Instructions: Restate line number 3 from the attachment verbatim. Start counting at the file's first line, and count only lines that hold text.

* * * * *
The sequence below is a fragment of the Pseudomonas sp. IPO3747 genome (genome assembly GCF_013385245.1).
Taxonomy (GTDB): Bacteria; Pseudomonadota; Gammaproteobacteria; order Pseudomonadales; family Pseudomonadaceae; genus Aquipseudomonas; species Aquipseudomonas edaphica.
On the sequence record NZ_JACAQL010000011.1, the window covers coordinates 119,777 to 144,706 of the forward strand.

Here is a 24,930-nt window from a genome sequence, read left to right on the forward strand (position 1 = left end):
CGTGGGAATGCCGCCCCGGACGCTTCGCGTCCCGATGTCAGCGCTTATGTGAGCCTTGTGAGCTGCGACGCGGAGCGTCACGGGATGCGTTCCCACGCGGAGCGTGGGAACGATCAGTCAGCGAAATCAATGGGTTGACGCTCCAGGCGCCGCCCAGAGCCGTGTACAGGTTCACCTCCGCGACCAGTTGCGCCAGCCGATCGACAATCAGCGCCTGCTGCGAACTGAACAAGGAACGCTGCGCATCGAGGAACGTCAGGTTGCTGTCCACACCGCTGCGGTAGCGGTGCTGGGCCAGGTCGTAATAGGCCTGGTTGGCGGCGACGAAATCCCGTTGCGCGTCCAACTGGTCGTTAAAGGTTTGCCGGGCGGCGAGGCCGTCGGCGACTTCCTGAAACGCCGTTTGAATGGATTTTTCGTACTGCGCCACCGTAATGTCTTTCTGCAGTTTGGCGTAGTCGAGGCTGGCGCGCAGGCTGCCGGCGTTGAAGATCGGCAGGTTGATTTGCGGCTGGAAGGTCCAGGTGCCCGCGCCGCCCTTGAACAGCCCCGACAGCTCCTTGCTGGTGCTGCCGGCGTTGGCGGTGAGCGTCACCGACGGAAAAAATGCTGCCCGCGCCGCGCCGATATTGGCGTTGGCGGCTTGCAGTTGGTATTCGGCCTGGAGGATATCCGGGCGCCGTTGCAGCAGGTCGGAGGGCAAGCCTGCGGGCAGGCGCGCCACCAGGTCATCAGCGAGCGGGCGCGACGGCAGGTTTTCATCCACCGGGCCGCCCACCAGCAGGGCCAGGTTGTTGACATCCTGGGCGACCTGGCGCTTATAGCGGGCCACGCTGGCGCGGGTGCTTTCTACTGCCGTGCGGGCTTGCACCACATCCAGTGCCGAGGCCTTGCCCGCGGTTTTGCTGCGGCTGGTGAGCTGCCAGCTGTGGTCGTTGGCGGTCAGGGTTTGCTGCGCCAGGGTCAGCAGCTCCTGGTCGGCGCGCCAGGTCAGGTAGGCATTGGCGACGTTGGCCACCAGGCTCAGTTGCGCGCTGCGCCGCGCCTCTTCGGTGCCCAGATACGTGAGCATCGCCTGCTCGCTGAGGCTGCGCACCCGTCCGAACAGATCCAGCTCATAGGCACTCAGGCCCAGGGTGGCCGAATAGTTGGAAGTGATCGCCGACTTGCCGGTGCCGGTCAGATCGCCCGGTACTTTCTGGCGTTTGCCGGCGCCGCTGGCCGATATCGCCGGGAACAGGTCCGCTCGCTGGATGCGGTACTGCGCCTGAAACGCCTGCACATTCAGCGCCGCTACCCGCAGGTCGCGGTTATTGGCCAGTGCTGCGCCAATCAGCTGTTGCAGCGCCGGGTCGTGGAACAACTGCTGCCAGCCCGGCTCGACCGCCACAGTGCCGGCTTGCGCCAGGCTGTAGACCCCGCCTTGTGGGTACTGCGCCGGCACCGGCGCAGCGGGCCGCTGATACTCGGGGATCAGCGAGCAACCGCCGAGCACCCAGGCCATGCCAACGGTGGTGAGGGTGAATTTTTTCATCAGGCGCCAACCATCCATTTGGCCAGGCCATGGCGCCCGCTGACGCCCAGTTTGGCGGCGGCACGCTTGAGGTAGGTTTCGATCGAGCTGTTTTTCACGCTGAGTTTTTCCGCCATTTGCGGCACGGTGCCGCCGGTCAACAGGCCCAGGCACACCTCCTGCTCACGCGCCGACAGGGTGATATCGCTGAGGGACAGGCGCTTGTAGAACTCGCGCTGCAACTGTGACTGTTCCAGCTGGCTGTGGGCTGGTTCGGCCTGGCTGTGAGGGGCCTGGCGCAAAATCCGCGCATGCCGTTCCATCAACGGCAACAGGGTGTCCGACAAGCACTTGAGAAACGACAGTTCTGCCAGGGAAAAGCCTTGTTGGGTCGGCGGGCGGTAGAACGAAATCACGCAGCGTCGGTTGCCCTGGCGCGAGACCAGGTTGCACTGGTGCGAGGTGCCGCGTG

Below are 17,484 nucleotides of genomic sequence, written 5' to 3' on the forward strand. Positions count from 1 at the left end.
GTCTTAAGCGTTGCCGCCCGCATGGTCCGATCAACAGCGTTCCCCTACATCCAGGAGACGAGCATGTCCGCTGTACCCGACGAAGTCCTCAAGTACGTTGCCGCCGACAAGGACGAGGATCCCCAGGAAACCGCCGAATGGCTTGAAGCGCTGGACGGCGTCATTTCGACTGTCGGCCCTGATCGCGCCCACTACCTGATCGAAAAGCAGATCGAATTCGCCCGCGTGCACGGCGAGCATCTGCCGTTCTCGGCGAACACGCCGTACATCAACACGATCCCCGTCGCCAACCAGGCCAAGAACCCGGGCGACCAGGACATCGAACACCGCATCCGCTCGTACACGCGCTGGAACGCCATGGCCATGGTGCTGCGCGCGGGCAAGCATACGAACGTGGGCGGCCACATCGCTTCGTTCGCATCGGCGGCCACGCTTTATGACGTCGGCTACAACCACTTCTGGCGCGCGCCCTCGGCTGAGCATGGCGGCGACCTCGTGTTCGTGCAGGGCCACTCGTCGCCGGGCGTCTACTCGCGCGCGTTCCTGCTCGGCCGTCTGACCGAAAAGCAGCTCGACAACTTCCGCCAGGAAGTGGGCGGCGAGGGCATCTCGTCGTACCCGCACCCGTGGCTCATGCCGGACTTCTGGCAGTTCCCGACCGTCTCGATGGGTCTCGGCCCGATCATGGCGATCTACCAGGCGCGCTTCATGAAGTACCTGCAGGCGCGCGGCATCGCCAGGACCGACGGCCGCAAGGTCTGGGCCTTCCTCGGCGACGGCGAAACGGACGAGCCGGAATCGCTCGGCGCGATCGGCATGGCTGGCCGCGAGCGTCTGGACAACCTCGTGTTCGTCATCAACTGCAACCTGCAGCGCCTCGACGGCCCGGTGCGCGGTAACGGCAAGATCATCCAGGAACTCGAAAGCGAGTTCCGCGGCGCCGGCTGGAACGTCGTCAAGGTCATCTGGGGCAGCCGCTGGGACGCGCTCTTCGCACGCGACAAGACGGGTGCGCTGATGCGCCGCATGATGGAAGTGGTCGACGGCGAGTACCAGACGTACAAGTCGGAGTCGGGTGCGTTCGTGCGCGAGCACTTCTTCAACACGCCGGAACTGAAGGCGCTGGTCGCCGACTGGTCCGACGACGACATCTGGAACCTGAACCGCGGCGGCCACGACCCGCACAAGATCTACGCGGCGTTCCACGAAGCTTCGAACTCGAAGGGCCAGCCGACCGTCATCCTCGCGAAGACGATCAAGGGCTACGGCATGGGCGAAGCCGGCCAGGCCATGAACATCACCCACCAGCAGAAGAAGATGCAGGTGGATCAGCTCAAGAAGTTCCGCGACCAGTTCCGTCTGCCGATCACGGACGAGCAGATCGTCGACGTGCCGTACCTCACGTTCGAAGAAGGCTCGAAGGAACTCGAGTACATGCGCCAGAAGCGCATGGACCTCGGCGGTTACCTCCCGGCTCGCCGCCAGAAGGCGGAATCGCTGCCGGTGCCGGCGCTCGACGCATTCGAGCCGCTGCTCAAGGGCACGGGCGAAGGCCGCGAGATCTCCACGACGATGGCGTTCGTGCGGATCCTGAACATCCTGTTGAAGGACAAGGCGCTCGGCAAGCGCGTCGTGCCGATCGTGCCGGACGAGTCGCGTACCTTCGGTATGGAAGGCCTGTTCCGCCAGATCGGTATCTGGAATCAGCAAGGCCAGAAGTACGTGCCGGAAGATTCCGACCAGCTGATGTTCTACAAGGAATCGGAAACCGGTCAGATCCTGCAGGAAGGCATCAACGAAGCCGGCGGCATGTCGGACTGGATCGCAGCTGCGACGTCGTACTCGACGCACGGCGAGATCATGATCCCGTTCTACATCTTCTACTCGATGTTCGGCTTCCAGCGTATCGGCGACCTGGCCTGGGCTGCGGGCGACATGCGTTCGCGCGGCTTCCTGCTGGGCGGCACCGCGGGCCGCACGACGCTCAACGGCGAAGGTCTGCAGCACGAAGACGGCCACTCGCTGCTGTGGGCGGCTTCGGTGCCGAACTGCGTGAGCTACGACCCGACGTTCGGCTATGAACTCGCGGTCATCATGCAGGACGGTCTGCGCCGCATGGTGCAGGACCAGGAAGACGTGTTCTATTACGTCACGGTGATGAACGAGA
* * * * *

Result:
On the sequence record NZ_JACAQL010000011.1, the window covers coordinates 119,777 to 144,706 of the forward strand.